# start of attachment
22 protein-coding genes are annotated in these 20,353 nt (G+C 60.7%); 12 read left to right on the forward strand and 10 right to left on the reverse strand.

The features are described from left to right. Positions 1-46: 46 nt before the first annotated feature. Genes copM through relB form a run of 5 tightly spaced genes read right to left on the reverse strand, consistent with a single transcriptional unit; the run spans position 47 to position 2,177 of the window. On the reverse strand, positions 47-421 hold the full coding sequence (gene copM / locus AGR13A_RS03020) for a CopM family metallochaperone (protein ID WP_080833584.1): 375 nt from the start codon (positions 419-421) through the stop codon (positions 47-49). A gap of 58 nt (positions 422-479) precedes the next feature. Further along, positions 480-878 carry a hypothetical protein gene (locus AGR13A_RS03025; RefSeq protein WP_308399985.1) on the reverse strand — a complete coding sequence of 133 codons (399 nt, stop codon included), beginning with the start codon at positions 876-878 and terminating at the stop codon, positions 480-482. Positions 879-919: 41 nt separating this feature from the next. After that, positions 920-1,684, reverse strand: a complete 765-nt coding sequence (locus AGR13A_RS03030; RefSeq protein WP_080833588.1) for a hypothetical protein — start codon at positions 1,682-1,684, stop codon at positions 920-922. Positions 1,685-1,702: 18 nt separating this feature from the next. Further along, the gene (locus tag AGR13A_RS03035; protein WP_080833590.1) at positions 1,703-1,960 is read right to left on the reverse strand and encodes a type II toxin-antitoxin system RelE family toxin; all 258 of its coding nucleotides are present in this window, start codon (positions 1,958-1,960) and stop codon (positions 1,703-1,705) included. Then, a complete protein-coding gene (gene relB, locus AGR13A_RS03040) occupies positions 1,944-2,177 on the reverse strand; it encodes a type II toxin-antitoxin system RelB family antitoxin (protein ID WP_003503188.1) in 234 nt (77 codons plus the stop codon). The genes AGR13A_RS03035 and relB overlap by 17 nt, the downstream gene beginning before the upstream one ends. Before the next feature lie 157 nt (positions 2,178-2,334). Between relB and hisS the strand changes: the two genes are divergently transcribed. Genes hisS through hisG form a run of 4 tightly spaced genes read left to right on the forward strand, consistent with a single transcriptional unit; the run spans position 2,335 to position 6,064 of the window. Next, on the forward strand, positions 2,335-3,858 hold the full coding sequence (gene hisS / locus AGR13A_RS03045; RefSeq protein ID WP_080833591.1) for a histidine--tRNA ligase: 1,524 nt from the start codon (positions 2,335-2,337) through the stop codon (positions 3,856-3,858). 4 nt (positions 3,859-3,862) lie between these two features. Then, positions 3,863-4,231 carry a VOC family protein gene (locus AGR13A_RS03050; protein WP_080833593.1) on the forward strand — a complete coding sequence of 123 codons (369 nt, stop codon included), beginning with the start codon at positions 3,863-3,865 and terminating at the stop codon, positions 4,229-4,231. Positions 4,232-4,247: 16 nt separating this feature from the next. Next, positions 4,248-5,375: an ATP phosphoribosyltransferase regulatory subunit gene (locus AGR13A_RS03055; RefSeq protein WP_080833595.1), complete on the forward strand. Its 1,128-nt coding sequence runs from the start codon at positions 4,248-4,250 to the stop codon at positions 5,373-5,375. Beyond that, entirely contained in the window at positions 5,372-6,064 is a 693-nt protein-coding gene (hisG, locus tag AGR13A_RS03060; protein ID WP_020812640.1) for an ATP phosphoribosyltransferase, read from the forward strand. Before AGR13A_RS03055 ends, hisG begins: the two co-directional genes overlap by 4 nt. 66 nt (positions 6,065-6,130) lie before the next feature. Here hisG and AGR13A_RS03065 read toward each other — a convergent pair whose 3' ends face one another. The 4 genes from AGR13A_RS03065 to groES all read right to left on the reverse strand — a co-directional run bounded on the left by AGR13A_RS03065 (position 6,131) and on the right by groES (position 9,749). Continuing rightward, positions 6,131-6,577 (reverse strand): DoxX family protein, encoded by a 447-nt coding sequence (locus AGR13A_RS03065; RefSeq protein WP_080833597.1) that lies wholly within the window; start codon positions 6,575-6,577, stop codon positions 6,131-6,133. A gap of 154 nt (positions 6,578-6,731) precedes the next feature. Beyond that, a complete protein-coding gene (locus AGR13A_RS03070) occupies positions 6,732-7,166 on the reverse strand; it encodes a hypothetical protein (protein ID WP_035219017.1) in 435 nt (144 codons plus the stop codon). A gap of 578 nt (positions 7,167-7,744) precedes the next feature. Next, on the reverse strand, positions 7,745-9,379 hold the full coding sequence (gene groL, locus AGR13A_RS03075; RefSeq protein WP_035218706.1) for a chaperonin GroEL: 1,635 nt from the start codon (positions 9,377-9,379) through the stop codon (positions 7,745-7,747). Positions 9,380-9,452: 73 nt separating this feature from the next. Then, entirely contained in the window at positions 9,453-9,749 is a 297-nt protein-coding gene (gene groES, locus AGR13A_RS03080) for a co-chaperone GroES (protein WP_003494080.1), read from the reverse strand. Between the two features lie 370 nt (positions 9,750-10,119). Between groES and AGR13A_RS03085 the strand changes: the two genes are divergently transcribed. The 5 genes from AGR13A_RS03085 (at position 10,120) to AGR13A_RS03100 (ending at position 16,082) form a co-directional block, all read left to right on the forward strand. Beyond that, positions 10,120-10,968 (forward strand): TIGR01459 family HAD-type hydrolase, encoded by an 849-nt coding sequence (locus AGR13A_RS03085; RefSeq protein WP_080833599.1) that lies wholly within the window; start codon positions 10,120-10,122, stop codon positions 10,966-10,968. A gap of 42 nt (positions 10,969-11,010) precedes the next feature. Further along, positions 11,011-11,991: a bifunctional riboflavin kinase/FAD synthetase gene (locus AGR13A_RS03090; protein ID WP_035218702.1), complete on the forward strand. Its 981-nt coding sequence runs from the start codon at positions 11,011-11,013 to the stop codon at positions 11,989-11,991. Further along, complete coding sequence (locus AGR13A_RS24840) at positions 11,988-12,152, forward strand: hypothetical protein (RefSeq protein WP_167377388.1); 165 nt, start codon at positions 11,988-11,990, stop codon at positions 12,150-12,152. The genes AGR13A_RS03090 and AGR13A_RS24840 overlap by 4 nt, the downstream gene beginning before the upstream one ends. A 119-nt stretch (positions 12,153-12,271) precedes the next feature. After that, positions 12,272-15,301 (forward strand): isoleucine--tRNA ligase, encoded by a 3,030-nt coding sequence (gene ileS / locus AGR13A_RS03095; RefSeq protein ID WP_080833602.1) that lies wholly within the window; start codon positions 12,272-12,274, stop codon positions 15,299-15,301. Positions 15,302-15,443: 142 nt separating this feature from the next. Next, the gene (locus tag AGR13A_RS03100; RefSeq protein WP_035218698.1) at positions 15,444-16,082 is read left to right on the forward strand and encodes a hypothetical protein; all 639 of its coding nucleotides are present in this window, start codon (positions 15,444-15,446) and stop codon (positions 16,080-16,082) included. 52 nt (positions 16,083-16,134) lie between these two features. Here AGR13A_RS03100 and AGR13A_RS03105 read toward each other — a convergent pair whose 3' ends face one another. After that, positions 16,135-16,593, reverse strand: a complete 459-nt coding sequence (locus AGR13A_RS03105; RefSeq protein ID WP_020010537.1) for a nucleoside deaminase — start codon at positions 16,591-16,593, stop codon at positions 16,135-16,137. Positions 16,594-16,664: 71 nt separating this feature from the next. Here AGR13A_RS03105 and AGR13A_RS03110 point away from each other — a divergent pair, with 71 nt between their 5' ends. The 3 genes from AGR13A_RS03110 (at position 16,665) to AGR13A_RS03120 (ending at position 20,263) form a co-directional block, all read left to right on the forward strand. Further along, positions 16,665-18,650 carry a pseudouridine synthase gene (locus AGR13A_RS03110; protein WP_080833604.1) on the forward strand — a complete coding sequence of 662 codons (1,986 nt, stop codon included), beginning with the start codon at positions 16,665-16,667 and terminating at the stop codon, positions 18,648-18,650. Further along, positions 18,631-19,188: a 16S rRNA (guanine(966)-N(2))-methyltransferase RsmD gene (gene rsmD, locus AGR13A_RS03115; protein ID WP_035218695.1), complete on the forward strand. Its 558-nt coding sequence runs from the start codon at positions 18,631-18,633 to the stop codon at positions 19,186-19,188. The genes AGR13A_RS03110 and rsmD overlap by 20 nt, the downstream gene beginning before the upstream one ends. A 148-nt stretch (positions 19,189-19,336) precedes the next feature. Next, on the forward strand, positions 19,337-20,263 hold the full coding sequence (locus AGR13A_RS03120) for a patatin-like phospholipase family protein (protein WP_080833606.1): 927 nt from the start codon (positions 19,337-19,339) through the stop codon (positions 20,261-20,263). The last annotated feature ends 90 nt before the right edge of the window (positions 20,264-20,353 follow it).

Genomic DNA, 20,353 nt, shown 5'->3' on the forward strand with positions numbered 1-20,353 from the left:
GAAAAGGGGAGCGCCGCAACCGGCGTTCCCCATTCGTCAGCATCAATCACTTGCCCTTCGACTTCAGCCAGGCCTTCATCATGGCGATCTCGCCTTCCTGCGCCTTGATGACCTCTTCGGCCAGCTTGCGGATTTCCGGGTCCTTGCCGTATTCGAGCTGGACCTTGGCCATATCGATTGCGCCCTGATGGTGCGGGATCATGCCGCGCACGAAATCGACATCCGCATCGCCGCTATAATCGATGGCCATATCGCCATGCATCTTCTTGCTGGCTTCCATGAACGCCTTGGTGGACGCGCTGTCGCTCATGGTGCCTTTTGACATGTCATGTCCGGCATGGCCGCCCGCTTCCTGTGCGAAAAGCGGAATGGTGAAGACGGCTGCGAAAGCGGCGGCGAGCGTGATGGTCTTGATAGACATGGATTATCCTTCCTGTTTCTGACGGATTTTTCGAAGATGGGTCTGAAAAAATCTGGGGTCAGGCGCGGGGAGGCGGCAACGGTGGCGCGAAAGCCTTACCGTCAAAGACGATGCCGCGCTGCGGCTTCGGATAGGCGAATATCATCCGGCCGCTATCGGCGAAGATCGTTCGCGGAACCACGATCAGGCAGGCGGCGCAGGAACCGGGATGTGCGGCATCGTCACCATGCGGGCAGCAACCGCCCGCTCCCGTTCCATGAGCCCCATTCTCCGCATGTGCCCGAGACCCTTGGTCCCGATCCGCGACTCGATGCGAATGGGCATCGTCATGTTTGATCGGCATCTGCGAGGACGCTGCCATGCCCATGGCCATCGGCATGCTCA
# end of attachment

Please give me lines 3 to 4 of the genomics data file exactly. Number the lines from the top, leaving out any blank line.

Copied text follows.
Genomic DNA, 20,353 nt, shown 5'->3' on the forward strand with positions numbered 1-20,353 from the left:
GAAAAGGGGAGCGCCGCAACCGGCGTTCCCCATTCGTCAGCATCAATCACTTGCCCTTCGACTTCAGCCAGGCCTTCATCATGGCGATCTCGCCTTCCTGCGCCTTGATGACCTCTTCGGCCAGCTTGCGGATTTCCGGGTCCTTGCCGTATTCGAGCTGGACCTTGGCCATATCGATTGCGCCCTGATGGTGCGGGATCATGCCGCGCACGAAATCGACATCCGCATCGCCGCTATAATCGATGGCCATATCGCCATGCATCTTCTTGCTGGCTTCCATGAACGCCTTGGTGGACGCGCTGTCGCTCATGGTGCCTTTTGACATGTCATGTCCGGCATGGCCGCCCGCTTCCTGTGCGAAAAGCGGAATGGTGAAGACGGCTGCGAAAGCGGCGGCGAGCGTGATGGTCTTGATAGACATGGATTATCCTTCCTGTTTCTGACGGATTTTTCGAAGATGGGTCTGAAAAAATCTGGGGTCAGGCGCGGGGAGGCGGCAACGGTGGCGCGAAAGCCTTACCGTCAAAGACGATGCCGCGCTGCGGCTTCGGATAGGCGAATATCATCCGGCCGCTATCGGCGAAGATCGTTCGCGGAACCACGATCAGGCAGGCGGCGCAGGAACCGGGATGTGCGGCATCGTCACCATGCGGGCAGCAACCGCCCGCTCCCGTTCCATGAGCCCCATTCTCCGCATGTGCCCGAGACCCTTGGTCCCGATCCGCGACTCGATGCGAATGGGCATCGTCATGTTTGATCGGCATCTGCGAGGACGCTGCCATGCCCATGGCCATCGGCATGCTCA